Bosses at Vision West Nottinghamshire College have moved to reassure students “there will be no impact on teaching” after it was ordered to improve its finances.
The college has been served with a “financial health notice to improve” after being forced to seek a £2,1 million loan from the Education Skills Funding Agency to cover a “short-term cashflow” problem over the summer.
However, trade union Unison has branded the college’s financial position “a disgrace” and said senior managers had “played fast and loose with public money”.
The college – which had more than 25,000 students registered in the last academic year – was forced to make 100 members of staff redundant earlier this year as it faced “financial difficulties” due to changes to funding methods, but it said the savings from this were yet to be realised, leading to the loan.
A college spokesman admitted the loan was “a significant amount of money”, but said the college was confident it would be repaid and “there will be no impact on teaching and learning”.
He said: “It is an undesirable situation, we are under greater scrutiny.
“Part of our recovery plan is to hit student recruitment targets, which is looking promising. So far, for the first few weeks of term, the college is buzzing.”
The college – which has an annual turnover of more than £43 million – was forced to seek the additional funding after the sale of a subsiduary company “fell through at the last minute”.
In her letter to Nevil Croston, chairman of governors at the college, Karen Riley, the ESFA’s FE group Midlands and East territorial director, said: “I am issuing this notice to improve in line with the published policy because Vision West Nottinghamshire College has requested exceptional financial support.”
Conditions of the college’s recovery plan include consultation with the ESFA over any “asset disposal”, regular sharing of its accounts with the ESFA and working with the ESFA and FE commissioner to undertake “independent assessment of the college’s capability and capacity to make the required changes and improvements”.
Failure to meet the conditions will see the ESFA “take further action”.
The college is based on Derby Road, Mansfield, with additional campuses in Sutton and Kirkby.
Leigh Powell, Unison national officer Leigh Powell, said: “It’s a disgrace that financial troubles have escalated to this level.
“Last year, Unison tried to warn the further education commissioner and governors about financial mismanagement at the college.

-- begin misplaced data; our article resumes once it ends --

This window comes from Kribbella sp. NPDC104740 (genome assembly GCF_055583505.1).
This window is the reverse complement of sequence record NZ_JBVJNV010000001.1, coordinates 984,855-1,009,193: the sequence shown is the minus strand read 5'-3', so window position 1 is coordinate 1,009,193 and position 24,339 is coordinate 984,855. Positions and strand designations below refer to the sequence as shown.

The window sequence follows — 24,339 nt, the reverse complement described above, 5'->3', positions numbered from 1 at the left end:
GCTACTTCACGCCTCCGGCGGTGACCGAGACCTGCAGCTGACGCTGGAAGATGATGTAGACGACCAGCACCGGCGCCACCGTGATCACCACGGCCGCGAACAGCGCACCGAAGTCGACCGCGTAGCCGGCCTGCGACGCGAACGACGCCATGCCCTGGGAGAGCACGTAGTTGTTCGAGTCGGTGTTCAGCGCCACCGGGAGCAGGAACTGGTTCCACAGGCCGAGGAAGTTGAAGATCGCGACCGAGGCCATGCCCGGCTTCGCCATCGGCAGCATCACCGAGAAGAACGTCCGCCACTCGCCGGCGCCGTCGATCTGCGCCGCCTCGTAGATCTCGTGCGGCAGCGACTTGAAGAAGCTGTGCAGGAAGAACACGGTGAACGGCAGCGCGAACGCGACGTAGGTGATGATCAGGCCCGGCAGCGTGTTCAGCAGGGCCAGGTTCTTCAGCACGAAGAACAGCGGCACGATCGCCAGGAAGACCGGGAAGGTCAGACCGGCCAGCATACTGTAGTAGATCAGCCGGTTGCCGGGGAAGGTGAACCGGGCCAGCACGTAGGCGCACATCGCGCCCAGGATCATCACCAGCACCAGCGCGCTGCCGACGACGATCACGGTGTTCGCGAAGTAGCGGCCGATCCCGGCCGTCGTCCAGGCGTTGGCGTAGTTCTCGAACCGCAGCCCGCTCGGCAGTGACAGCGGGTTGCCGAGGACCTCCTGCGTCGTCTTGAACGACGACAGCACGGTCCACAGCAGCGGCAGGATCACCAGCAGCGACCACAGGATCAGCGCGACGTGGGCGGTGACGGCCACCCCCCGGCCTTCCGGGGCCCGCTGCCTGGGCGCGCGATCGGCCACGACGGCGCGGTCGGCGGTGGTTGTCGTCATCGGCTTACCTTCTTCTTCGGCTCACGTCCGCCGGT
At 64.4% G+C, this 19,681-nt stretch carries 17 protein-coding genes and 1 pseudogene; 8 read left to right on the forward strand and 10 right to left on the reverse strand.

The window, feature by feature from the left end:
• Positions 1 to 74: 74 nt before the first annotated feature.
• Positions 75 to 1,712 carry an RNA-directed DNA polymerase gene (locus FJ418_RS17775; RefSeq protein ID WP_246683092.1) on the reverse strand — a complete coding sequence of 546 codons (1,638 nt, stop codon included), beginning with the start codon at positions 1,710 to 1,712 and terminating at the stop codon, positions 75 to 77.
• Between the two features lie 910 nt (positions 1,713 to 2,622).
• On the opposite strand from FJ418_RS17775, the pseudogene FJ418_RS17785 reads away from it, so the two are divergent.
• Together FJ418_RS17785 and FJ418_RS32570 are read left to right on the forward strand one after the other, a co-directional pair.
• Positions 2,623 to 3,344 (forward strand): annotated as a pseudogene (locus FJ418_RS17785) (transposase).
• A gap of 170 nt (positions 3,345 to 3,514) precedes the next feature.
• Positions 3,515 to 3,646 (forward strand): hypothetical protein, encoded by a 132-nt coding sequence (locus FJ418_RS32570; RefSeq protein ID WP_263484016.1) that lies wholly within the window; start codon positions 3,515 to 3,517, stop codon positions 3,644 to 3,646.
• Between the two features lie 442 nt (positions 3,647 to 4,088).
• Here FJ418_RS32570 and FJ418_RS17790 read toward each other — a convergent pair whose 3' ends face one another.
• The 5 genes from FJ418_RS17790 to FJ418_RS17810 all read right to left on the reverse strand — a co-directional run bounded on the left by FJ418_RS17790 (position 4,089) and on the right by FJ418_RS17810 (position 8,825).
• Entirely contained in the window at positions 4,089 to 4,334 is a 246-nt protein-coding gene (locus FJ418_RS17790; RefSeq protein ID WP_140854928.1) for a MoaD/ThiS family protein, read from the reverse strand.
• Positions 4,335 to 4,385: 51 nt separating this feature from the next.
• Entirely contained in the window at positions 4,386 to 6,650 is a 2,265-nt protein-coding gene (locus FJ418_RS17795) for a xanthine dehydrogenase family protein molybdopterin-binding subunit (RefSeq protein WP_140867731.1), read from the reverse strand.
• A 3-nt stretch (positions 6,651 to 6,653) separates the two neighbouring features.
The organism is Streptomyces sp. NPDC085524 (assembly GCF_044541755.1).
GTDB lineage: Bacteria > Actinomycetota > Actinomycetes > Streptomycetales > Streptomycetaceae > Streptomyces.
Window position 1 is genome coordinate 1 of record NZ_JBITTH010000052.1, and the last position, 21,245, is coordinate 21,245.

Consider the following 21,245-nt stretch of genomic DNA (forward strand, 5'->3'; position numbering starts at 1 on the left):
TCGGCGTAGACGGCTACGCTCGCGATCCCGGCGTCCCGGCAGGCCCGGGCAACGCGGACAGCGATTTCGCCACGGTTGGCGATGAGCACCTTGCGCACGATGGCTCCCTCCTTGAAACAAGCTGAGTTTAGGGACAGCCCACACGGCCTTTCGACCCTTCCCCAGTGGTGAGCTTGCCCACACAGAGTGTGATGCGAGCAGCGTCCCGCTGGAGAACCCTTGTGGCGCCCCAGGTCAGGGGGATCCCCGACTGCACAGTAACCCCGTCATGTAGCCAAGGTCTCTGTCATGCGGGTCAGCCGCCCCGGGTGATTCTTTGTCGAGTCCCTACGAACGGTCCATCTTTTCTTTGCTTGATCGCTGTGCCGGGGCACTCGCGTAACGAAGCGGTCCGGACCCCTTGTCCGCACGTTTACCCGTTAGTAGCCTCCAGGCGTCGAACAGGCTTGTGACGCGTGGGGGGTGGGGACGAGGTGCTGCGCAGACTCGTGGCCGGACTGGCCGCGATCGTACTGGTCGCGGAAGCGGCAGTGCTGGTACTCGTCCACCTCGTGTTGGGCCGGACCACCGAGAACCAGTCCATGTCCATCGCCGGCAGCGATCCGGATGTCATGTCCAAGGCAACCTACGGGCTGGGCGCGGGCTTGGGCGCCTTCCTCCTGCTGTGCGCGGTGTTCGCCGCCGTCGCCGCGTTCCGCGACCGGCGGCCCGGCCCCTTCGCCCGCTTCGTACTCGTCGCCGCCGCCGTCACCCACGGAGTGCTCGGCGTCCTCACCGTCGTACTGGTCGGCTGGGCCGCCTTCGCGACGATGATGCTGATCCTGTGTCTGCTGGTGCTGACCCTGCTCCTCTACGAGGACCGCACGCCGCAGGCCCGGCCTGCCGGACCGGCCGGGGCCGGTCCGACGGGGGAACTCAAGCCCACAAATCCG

“Senior managers at the college have played fast and loose with public money to the detriment of students’ education, and the future of the dedicated staff who work there.
Both the college and the FE commissioner have passed the buck even when 100 members of staff were being made redundant.
“Staff are now left wondering who will be leading the financial recovery plan and how future changes will affect them.
“An urgent meeting with Unison, the college and FE commissioner representatives is needed so staff and students’ questions get clear answers.”
Dame Asha Khemka, college principal and chief executive, said: “Like many others in the sector, the college has experienced some financial difficulties as a result of a national change to apprenticeship funding and delivery methods, in particular the removal of sub-contracting, which had been a major part of our model.
“This resulted in the college implementing a staffing restructure, with close to 100 colleagues having left the organisation toward the end of last academic year through a combination of redundancy and voluntary redundancy.
“While the restructure was intended to rebalance the college’s finances, the full impact of savings will not be realised until 2018-19.
“This led to the college finding itself in a position of needing a short-term loan of £2.1m from the ESFA, which was provided in July.
“Under the terms of government guidance, this automatically triggered a financial notice to improve.
“The college’s plan for financial recovery, which led to the restructure, was also based on us meeting student enrolment targets in 2018-19 and early indications are that we are well on track to do so.
“Despite the challenges the college has faced, I am confident we will continue to serve our local communities as a vibrant institution which provides high-quality education and training to local people and employers.
“Our current challenges will have absolutely no impact on our students’ experience.
“The college strongly refutes any suggestion it has mismanaged public money.
“Our financial pressures are the result of national apprenticeship reforms, which have disproportionately affected this college due to the size of our delivery.
“We are more than willing to meet with Unison representatives to discuss the present situation. However, to date, we have not received any requests to do so.”